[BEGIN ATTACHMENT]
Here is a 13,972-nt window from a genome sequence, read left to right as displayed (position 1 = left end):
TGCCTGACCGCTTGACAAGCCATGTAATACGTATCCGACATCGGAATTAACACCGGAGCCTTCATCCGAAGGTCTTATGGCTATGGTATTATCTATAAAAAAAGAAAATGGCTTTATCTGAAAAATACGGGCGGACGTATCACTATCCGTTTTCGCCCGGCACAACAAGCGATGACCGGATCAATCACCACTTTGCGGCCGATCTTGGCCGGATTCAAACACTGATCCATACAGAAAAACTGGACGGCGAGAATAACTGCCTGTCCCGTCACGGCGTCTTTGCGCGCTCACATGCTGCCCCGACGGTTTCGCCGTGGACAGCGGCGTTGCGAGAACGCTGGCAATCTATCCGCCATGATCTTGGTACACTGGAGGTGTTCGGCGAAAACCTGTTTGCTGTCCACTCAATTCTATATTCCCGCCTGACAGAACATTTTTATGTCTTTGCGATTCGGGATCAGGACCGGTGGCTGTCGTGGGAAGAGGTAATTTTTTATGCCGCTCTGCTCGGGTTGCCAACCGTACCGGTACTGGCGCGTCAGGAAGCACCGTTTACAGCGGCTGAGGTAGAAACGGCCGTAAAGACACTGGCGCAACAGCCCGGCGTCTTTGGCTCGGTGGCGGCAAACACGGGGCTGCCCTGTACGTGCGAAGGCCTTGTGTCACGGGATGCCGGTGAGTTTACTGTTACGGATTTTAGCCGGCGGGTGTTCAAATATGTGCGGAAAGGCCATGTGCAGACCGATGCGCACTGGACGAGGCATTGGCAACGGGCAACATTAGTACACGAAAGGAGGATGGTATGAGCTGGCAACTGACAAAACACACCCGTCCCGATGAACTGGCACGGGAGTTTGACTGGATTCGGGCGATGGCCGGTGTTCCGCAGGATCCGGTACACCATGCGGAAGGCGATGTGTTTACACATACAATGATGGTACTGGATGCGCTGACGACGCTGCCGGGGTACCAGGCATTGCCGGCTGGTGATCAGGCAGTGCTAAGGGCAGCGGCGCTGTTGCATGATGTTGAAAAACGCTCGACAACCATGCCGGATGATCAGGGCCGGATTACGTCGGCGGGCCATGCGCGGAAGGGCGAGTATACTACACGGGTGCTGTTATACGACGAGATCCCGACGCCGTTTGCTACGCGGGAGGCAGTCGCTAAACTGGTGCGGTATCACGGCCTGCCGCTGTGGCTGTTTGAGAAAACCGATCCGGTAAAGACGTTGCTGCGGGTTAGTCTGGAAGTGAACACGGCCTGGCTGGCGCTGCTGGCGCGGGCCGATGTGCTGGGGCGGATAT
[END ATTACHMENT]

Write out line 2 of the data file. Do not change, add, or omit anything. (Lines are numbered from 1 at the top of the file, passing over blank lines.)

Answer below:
TGCCTGACCGCTTGACAAGCCATGTAATACGTATCCGACATCGGAATTAACACCGGAGCCTTCATCCGAAGGTCTTATGGCTATGGTATTATCTATAAAAAAAGAAAATGGCTTTATCTGAAAAATACGGGCGGACGTATCACTATCCGTTTTCGCCCGGCACAACAAGCGATGACCGGATCAATCACCACTTTGCGGCCGATCTTGGCCGGATTCAAACACTGATCCATACAGAAAAACTGGACGGCGAGAATAACTGCCTGTCCCGTCACGGCGTCTTTGCGCGCTCACATGCTGCCCCGACGGTTTCGCCGTGGACAGCGGCGTTGCGAGAACGCTGGCAATCTATCCGCCATGATCTTGGTACACTGGAGGTGTTCGGCGAAAACCTGTTTGCTGTCCACTCAATTCTATATTCCCGCCTGACAGAACATTTTTATGTCTTTGCGATTCGGGATCAGGACCGGTGGCTGTCGTGGGAAGAGGTAATTTTTTATGCCGCTCTGCTCGGGTTGCCAACCGTACCGGTACTGGCGCGTCAGGAAGCACCGTTTACAGCGGCTGAGGTAGAAACGGCCGTAAAGACACTGGCGCAACAGCCCGGCGTCTTTGGCTCGGTGGCGGCAAACACGGGGCTGCCCTGTACGTGCGAAGGCCTTGTGTCACGGGATGCCGGTGAGTTTACTGTTACGGATTTTAGCCGGCGGGTGTTCAAATATGTGCGGAAAGGCCATGTGCAGACCGATGCGCACTGGACGAGGCATTGGCAACGGGCAACATTAGTACACGAAAGGAGGATGGTATGAGCTGGCAACTGACAAAACACACCCGTCCCGATGAACTGGCACGGGAGTTTGACTGGATTCGGGCGATGGCCGGTGTTCCGCAGGATCCGGTACACCATGCGGAAGGCGATGTGTTTACACATACAATGATGGTACTGGATGCGCTGACGACGCTGCCGGGGTACCAGGCATTGCCGGCTGGTGATCAGGCAGTGCTAAGGGCAGCGGCGCTGTTGCATGATGTTGAAAAACGCTCGACAACCATGCCGGATGATCAGGGCCGGATTACGTCGGCGGGCCATGCGCGGAAGGGCGAGTATACTACACGGGTGCTGTTATACGACGAGATCCCGACGCCGTTTGCTACGCGGGAGGCAGTCGCTAAACTGGTGCGGTATCACGGCCTGCCGCTGTGGCTGTTTGAGAAAACCGATCCGGTAAAGACGTTGCTGCGGGTTAGTCTGGAAGTGAACACGGCCTGGCTGGCGCTGCTGGCGCGGGCCGATGTGCTGGGGCGGATAT